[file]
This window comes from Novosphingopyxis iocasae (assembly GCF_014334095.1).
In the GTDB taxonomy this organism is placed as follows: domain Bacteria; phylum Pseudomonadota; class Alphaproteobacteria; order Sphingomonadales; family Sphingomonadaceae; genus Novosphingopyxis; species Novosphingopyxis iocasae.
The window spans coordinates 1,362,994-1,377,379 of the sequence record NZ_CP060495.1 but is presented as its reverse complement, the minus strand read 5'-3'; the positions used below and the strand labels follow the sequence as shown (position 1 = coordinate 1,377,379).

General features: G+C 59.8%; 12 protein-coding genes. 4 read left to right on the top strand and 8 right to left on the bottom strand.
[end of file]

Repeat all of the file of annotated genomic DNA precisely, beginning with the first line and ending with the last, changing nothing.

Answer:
This window comes from Novosphingopyxis iocasae (assembly GCF_014334095.1).
In the GTDB taxonomy this organism is placed as follows: domain Bacteria; phylum Pseudomonadota; class Alphaproteobacteria; order Sphingomonadales; family Sphingomonadaceae; genus Novosphingopyxis; species Novosphingopyxis iocasae.
The window spans coordinates 1,362,994-1,377,379 of the sequence record NZ_CP060495.1 but is presented as its reverse complement, the minus strand read 5'-3'; the positions used below and the strand labels follow the sequence as shown (position 1 = coordinate 1,377,379).

General features: G+C 59.8%; 12 protein-coding genes. 4 read left to right on the top strand and 8 right to left on the bottom strand.